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I am trying to set up basic authentication for a linux (centos) server.

I did the following:

mkdir /usr/local/apache
mkdir /usr/local/apache/passwd
echo > /usr/local/apache/passwd/passwords
htpasswd -c /usr/local/apache/passwd/passwords some_user
new password: xxxxxx
confirm password: xxxxxx

Here's the virtual host section:

NameVirtualHost *:80

ServerName localhost 
ServerAlias some.example.site.com
ServerAdmin webmaster@localhost

DocumentRoot /var/www/mysite/web/
<Directory />
    Options FollowSymLinks
    AllowOverride None
</Directory>

    Options Indexes MultiViews FollowSymLinks
    AllowOverride All
    Order allow,deny
    Allow from all

Alias /winapi /var/www/another_section/
<Directory "/var/www/another_section">
    Options Indexes MultiViews FollowSymLinks
    AllowOverride None
    Order allow,deny
    Allow from all
</Directory>
....

Where do the basic authentication directives go? (to provide basic authentication protection to the entire virtual host):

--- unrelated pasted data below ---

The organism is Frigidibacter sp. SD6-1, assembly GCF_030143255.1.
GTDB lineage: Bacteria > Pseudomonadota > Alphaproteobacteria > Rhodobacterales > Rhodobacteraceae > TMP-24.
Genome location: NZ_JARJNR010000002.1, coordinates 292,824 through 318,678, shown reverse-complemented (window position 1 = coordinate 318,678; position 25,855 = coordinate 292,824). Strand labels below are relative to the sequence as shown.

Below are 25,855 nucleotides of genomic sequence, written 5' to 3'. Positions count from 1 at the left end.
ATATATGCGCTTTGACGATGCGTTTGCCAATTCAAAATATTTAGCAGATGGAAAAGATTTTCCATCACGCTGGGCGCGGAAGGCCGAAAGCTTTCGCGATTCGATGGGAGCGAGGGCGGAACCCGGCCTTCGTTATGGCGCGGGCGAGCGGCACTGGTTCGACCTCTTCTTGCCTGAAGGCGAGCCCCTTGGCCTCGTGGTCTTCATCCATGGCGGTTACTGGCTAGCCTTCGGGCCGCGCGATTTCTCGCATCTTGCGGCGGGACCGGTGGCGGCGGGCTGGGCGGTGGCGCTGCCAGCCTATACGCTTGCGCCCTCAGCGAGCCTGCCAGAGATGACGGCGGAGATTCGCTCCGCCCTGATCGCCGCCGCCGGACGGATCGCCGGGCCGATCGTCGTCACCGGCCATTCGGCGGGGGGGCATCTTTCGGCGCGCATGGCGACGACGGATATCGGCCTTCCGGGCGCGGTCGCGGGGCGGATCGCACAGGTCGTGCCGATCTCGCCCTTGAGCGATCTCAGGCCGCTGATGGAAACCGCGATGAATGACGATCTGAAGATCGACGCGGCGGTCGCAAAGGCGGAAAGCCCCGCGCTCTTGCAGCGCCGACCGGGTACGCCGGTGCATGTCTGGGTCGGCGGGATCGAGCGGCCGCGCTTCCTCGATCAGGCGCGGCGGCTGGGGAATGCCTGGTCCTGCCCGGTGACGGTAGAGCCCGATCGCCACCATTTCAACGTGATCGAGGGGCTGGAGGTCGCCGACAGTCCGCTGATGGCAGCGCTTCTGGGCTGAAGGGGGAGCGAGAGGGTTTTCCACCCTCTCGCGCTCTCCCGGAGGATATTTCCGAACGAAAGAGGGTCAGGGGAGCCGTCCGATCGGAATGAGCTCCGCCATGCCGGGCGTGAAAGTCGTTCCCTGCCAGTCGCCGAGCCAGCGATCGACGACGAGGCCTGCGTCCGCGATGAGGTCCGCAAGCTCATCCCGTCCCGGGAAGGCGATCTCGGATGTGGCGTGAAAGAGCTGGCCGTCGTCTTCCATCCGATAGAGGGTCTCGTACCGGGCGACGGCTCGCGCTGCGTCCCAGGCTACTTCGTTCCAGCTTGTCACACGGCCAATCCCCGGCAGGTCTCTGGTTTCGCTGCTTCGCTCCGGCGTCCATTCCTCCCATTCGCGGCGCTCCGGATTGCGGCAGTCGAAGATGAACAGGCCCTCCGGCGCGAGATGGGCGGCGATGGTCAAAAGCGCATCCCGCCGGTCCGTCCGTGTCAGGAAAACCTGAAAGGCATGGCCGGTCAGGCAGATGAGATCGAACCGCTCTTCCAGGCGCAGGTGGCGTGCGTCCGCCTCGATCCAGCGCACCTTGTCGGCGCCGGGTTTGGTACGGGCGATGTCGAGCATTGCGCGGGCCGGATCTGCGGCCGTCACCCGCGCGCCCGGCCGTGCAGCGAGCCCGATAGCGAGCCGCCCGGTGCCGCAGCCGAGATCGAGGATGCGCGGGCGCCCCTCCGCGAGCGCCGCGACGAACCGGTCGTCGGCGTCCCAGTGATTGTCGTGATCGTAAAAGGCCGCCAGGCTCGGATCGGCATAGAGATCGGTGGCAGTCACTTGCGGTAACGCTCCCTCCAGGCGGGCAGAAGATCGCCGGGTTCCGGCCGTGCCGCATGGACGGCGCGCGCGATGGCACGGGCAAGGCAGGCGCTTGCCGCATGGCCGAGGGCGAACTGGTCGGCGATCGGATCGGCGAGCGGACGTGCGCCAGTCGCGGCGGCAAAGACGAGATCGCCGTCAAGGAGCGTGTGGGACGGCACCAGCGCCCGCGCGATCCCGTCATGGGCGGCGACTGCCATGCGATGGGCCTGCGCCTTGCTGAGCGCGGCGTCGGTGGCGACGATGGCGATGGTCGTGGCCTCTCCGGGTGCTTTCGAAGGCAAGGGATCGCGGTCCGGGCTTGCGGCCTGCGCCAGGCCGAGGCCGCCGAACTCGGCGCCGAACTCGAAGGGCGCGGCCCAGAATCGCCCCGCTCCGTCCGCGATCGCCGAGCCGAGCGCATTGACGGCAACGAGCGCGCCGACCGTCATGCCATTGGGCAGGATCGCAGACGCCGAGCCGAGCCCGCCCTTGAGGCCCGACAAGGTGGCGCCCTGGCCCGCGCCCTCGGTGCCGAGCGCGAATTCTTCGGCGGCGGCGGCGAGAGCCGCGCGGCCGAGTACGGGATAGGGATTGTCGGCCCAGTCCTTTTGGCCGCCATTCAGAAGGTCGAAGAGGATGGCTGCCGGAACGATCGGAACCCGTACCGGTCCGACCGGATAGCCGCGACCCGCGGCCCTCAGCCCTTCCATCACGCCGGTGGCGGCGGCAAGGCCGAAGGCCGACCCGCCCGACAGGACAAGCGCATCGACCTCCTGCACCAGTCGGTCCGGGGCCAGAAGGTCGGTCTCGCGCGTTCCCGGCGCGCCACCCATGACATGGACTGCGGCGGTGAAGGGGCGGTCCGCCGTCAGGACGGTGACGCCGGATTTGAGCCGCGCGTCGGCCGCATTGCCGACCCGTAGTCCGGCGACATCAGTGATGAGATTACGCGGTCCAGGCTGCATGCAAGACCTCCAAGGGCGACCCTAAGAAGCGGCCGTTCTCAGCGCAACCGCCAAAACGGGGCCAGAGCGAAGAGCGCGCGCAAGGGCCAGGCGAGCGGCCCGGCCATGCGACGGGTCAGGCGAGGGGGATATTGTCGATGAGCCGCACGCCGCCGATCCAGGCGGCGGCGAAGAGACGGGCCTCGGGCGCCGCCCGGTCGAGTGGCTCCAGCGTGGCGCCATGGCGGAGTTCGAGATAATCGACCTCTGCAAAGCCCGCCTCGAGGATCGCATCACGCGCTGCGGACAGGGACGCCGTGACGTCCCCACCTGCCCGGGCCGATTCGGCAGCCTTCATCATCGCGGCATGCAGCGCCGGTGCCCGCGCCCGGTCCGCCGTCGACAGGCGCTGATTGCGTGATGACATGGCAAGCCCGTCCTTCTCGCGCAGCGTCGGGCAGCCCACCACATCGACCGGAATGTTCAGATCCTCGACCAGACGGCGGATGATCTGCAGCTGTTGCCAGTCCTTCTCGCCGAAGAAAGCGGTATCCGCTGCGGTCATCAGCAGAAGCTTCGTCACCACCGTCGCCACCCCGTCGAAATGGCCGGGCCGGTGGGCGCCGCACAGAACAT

AuthType Basic
    AuthName "Restricted Access"
    AuthUserFile /usr/local/apache/passwd/passwords
    Require user some_user      
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1  
. . . Have you read the Apache manual? there's a whole section on this that tells you where to place the directives (Inside an appropriate <Directory> context, possibly several of them...) –  voretaq7 Nov 14 '12 at 19:11
    
what kind of authentication are you trying to do? Simpler would be to use some directory server such as openldap or 389 –  chandank Nov 14 '12 at 19:24
    
I am not a sysadmin, but I am required to do this for a client (and the requirement is to use basic authentication). I don't have time to read large sections of the Apache manual, I used all my available hours to get to the state I described in my question. I guess if this is a hardcore server forum, and there is no room for those who may have an occasional question, but don't make a living as sysadmins, then I'll continue researching the issue –  EastsideDeveloper Nov 14 '12 at 19:44

1 Answer 1

The basic authentication goes in your <Directory> block.

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1  
Thanks, can you elaborate on your answer and perhaps add a link succinct link to the appropriate documentation (not required)? –  Felix Frank Aug 5 at 15:20
    
You could also put it in a .htaccess file. –  joeg1ff Aug 5 at 15:28

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